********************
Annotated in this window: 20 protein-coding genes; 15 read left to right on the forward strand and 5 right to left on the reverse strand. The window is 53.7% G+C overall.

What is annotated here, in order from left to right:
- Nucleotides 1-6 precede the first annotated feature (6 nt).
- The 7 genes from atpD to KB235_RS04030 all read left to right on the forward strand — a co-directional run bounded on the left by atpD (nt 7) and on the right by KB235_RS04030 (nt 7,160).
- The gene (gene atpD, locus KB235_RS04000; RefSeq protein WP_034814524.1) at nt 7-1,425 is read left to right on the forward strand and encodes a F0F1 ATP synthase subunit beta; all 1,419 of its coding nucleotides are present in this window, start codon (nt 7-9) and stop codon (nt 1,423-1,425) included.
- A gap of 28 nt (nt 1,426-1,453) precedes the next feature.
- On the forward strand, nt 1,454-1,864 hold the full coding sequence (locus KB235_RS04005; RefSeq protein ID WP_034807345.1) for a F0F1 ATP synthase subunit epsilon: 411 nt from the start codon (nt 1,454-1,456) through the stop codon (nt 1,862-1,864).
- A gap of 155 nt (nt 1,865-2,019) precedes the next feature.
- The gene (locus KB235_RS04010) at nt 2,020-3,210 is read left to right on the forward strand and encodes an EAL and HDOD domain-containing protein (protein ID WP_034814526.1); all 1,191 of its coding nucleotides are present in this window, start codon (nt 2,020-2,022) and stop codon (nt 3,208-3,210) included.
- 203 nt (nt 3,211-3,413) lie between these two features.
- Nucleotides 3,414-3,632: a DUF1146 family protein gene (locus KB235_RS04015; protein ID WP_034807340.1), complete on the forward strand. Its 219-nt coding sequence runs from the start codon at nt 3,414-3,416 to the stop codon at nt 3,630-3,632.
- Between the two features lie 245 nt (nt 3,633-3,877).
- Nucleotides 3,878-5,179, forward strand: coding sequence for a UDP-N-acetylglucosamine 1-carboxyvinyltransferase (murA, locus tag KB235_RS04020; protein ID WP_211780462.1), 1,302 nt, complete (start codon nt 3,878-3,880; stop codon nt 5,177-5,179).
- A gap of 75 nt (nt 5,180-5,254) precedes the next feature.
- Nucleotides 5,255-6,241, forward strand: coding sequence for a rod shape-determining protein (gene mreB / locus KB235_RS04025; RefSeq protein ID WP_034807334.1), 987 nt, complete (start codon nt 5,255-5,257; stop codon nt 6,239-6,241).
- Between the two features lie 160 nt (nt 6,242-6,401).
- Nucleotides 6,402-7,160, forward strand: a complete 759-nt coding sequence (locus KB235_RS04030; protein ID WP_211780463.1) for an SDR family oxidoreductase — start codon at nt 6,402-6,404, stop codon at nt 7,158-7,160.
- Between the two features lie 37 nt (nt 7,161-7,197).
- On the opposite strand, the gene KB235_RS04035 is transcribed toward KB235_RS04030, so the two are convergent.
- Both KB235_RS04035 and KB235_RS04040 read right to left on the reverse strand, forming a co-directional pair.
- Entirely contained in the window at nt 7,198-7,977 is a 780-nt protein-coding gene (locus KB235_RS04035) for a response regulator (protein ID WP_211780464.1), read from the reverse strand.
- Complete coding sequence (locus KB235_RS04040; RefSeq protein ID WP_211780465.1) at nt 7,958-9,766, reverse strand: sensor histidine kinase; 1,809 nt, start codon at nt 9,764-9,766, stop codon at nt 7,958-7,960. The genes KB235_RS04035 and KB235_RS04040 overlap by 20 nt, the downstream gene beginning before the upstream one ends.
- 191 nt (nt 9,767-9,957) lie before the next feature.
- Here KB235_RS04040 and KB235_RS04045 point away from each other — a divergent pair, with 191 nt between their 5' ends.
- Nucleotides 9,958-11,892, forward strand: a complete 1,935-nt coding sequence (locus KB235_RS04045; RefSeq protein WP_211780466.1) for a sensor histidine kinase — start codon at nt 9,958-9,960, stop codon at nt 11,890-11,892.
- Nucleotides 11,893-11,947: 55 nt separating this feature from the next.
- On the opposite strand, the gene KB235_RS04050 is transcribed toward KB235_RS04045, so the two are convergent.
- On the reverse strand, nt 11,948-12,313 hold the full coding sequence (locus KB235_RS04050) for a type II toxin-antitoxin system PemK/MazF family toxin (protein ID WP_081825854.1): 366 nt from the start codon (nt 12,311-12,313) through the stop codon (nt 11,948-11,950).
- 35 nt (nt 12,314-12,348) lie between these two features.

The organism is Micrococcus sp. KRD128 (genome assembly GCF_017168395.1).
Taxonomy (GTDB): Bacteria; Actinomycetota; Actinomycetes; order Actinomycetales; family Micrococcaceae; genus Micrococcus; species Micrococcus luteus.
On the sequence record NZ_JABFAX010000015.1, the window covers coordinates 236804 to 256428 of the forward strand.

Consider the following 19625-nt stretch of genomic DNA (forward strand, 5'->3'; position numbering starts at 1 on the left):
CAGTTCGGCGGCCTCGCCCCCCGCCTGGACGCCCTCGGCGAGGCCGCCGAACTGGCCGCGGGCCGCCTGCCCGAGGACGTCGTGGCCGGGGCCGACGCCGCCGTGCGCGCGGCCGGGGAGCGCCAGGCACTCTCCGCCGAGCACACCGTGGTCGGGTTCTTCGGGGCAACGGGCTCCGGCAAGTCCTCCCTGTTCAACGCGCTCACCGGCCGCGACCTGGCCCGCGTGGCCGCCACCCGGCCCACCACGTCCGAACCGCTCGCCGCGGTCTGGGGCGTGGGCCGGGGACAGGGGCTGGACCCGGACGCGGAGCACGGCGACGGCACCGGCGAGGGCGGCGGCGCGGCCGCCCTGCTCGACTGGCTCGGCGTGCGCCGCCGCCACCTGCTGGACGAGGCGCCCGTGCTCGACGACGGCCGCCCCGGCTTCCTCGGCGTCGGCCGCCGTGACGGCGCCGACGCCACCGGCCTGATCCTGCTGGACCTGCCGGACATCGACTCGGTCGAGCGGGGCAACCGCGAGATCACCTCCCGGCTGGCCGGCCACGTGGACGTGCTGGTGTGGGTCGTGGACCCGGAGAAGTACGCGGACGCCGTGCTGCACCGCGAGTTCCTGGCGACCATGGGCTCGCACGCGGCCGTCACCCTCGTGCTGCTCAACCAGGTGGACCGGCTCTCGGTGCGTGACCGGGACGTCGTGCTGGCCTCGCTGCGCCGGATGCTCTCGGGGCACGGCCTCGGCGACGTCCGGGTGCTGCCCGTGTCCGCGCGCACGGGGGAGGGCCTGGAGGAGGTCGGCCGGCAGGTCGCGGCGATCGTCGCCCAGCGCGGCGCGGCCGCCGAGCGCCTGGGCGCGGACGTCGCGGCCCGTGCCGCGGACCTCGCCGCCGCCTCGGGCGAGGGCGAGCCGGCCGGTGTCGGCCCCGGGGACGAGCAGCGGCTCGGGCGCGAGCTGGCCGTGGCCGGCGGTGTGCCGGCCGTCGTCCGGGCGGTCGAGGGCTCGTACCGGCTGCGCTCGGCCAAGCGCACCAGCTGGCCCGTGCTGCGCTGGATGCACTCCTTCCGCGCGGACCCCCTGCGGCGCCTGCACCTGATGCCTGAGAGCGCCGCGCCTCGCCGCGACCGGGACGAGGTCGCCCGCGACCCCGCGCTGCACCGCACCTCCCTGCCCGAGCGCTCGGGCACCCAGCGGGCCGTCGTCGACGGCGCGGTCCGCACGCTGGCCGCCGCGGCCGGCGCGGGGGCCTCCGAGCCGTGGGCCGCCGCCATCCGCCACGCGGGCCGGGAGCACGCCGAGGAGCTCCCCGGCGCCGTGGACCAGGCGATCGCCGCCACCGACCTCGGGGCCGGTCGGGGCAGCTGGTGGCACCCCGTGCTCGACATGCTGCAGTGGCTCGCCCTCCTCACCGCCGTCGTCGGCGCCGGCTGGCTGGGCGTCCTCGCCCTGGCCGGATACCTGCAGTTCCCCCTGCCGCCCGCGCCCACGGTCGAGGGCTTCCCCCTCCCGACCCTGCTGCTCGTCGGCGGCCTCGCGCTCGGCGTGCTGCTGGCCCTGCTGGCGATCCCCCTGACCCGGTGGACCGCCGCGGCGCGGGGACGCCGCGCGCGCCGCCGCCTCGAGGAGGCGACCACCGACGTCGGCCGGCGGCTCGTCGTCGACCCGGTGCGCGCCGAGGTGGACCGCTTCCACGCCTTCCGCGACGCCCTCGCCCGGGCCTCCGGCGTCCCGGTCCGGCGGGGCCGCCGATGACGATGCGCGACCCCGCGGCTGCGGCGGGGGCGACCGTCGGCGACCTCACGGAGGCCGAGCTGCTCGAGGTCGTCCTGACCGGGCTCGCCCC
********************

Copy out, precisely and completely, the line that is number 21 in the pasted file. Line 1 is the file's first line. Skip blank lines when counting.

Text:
- Entirely contained in the window at nt 7,198-7,977 is a 780-nt protein-coding gene (locus KB235_RS04035) for a response regulator (protein ID WP_211780464.1), read from the reverse strand.